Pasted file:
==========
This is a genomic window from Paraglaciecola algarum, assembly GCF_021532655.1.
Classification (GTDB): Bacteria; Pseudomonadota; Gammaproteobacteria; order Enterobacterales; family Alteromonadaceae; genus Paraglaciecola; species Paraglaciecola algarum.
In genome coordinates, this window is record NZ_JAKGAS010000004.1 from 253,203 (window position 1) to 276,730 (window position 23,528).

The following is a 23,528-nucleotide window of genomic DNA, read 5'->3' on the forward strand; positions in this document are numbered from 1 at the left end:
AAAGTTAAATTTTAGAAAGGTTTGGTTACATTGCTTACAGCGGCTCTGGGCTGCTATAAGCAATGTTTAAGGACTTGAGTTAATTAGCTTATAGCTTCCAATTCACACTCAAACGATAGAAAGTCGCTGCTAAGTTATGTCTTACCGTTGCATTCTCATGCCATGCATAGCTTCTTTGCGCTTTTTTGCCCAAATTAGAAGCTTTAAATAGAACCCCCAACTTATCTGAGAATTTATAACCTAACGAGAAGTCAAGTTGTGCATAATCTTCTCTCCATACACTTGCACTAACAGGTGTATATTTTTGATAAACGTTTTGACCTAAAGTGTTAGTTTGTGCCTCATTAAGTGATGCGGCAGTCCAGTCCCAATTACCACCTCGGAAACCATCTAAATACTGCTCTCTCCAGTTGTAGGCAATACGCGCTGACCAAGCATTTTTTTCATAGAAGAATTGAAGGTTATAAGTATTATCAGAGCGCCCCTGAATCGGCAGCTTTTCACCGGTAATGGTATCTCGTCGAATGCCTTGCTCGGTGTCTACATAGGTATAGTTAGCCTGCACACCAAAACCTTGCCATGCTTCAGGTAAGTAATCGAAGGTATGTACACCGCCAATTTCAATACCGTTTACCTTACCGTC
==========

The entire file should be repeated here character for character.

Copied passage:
This is a genomic window from Paraglaciecola algarum, assembly GCF_021532655.1.
Classification (GTDB): Bacteria; Pseudomonadota; Gammaproteobacteria; order Enterobacterales; family Alteromonadaceae; genus Paraglaciecola; species Paraglaciecola algarum.
In genome coordinates, this window is record NZ_JAKGAS010000004.1 from 253,203 (window position 1) to 276,730 (window position 23,528).

The following is a 23,528-nucleotide window of genomic DNA, read 5'->3' on the forward strand; positions in this document are numbered from 1 at the left end:
AAAGTTAAATTTTAGAAAGGTTTGGTTACATTGCTTACAGCGGCTCTGGGCTGCTATAAGCAATGTTTAAGGACTTGAGTTAATTAGCTTATAGCTTCCAATTCACACTCAAACGATAGAAAGTCGCTGCTAAGTTATGTCTTACCGTTGCATTCTCATGCCATGCATAGCTTCTTTGCGCTTTTTTGCCCAAATTAGAAGCTTTAAATAGAACCCCCAACTTATCTGAGAATTTATAACCTAACGAGAAGTCAAGTTGTGCATAATCTTCTCTCCATACACTTGCACTAACAGGTGTATATTTTTGATAAACGTTTTGACCTAAAGTGTTAGTTTGTGCCTCATTAAGTGATGCGGCAGTCCAGTCCCAATTACCACCTCGGAAACCATCTAAATACTGCTCTCTCCAGTTGTAGGCAATACGCGCTGACCAAGCATTTTTTTCATAGAAGAATTGAAGGTTATAAGTATTATCAGAGCGCCCCTGAATCGGCAGCTTTTCACCGGTAATGGTATCTCGTCGAATGCCTTGCTCGGTGTCTACATAGGTATAGTTAGCCTGCACACCAAAACCTTGCCATGCTTCAGGTAAGTAATCGAAGGTATGTACACCGCCAATTTCAATACCGTTTACCTTACCGTC